I run a small ad agency on Long Island, NY. We have approached local clients to sell them our ad services which includes local Cable TV advertising. The large cable TV provider in the area has insinuated that they don't want us calling on clients and have vaguely threatened not to accept our orders for media time if we continue to compete for various clients which their own in-house reps are trying to secure directly. Is this a clear case of restraint of trade? It's difficult because they are my media provider as well as a competitor in the marketplace. They seem reluctant to honor the standard 15% agency discount arrangement and I believe have singled out our company to "reprimand" and intimidate.
3 Answers from Attorneys
I suggest you contact FCC and FTC to seek guidance on guidelines and search their data base individually to discover any official opinions on target. Off the cuff, any private business can have its own bylaws regarding the conduct of business, especially with third parties.
I disagree with my colleague. Primarily, this is not a federal matter but rather a local and state matter.
The good news may be that the ad department of the cable company could be acting independently without corporate's knowledge and when this is brought to the attention of corporate they would realize the legal perils of such actions and put a stop to it.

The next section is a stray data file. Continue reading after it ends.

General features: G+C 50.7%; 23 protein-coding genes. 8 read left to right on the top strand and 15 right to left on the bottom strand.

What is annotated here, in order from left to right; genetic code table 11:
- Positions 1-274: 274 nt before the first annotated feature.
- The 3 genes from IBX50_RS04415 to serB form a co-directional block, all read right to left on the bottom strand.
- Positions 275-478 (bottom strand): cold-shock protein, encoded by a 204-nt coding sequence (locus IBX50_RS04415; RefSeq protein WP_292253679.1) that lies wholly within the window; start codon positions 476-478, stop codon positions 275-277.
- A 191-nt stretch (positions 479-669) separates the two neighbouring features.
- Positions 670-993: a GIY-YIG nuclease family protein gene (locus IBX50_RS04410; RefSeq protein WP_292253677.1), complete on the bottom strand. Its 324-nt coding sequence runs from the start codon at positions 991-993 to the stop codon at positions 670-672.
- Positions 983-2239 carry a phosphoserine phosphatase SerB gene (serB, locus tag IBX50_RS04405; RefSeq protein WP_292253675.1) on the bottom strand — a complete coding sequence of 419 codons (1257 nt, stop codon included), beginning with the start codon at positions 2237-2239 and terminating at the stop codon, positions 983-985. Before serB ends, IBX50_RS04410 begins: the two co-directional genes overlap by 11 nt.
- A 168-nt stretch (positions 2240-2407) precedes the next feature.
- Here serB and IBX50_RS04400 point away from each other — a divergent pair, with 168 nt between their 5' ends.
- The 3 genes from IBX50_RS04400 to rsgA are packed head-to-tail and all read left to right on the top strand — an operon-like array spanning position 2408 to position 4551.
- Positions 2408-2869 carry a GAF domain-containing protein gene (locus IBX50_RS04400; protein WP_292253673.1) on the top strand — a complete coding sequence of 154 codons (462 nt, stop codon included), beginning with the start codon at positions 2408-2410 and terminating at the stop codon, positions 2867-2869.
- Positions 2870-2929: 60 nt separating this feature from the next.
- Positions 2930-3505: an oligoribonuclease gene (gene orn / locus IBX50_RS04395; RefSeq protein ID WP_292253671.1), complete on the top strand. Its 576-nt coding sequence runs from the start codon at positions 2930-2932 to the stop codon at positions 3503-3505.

At the same time, if these are purposeful and directed actions by corporate then the relevant regulations ought to be notified and further legal action considered
I have had prior successful dealings with state regulators involving cable matters. Contact me directly for further discussion.
Roman R. Fichman, Esq.
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You say many times the cable company has "insinuated," "vaguely implied," "you believe they have singled you out," "they seem reluctant." In other words you're guessing; you have nothing concrete. So far the cable company actually hasn't done anything at all to interfere with your business. Is that right? My advice is to get this story out of your head, forget about getting lawyers involved to help with an imaginary problem, and go full bore working as hard as you can to reach your goal of building a profitable advertising agency. Can't wait to see you on Shark Tank.
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